The scientific journal Astronomy & Astrophysics published a full article on the Fripon network (Fireball Recovery Interpalnetary Observation Network). Among the co-authors, three members of the ICB laboratory, Vincent Boudon, Cyril Richard and Jean-Marie Jouvard made their contributions as well as other members of OSU THETA, Philippe Rousselot and François Meyer.
Launched in 2016, Fripon is a connected network, unique in the world, for meteorite research. 360 ° sky surveillance, day and night. This mesh aims to detect falling meteorites as explained to us by Vincent Boudon, CNRS research director at the ICB laboratory:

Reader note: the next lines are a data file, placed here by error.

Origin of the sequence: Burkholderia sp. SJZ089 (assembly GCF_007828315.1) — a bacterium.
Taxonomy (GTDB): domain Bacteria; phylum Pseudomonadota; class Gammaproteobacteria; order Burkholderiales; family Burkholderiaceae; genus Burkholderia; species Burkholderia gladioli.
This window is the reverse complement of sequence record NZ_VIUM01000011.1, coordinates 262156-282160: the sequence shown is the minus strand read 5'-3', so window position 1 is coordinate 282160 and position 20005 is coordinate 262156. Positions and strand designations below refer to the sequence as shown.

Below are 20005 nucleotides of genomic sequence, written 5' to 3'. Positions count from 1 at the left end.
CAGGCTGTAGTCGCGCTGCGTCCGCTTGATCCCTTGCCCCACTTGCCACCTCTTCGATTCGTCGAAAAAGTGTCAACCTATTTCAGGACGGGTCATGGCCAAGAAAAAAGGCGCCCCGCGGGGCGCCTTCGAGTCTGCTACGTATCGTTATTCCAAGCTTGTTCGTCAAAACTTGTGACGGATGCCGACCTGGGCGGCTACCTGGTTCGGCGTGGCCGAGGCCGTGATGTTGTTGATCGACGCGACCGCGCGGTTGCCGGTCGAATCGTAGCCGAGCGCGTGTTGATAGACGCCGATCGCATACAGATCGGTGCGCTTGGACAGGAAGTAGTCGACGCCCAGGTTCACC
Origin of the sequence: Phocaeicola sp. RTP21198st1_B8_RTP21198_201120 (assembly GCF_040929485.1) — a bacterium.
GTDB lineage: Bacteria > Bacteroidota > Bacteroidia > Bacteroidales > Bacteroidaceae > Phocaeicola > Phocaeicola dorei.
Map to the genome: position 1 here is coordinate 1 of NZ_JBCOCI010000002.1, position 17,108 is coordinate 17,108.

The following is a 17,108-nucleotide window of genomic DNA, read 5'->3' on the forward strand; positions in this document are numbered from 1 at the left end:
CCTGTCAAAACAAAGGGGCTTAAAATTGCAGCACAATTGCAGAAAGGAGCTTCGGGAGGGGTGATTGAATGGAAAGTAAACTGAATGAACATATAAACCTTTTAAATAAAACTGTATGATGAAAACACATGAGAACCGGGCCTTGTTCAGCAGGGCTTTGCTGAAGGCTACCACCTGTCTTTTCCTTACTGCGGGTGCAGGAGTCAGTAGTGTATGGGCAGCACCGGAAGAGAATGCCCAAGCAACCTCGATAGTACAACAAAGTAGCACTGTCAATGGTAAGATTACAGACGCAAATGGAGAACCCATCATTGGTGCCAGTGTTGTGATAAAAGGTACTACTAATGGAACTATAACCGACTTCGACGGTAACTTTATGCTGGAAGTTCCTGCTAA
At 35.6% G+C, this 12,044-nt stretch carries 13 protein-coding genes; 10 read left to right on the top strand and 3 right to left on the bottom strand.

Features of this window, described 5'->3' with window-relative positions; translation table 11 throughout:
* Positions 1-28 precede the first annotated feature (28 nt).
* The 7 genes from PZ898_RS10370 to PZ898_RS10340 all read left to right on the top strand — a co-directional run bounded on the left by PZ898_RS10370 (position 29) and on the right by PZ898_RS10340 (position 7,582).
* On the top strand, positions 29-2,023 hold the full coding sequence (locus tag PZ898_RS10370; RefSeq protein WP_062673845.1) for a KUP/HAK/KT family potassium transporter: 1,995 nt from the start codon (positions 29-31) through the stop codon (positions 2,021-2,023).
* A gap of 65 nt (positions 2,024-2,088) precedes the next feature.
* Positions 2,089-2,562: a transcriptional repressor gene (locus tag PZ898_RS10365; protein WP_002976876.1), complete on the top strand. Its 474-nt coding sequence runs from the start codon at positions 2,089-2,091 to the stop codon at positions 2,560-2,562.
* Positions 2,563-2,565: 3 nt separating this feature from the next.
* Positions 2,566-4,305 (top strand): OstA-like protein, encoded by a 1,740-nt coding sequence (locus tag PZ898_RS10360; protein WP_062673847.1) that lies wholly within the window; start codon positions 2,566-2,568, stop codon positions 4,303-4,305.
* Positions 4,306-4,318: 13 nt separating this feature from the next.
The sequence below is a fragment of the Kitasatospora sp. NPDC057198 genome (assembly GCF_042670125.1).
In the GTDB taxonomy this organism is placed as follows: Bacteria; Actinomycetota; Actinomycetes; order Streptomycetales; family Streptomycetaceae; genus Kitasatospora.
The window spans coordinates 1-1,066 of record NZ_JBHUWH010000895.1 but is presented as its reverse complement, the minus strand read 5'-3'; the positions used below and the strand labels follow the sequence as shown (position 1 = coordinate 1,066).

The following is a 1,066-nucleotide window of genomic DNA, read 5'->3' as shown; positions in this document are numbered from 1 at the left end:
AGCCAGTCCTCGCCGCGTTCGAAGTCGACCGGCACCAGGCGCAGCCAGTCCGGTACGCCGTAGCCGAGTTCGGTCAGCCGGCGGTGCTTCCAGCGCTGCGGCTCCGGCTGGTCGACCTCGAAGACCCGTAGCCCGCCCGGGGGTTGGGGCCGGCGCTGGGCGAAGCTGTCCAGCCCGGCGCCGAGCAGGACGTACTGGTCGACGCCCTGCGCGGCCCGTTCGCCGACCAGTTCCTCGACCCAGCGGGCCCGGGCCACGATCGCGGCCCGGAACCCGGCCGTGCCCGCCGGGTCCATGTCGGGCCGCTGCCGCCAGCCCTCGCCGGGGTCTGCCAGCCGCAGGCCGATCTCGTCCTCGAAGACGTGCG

The Fripon network, initiated by the Paris Observatory and the National Museum of Natural History and with the support of the National Research Agency, aims to detect the fall of extraterrestrial bolides, in order to calculate their trajectory and, if possible , to recover meteorites, precious witnesses of the history of the Solar System. Bourgogne Franche-Comté is at the forefront of this project, with 9 cameras, two of which are housed at the University of Burgundy: one in Dijon, on the roof of Wing D of the ICB Laboratory and one at the IUT of Châlon -on-Saône. The system very regularly detects cars (see: http://www.fripon.org).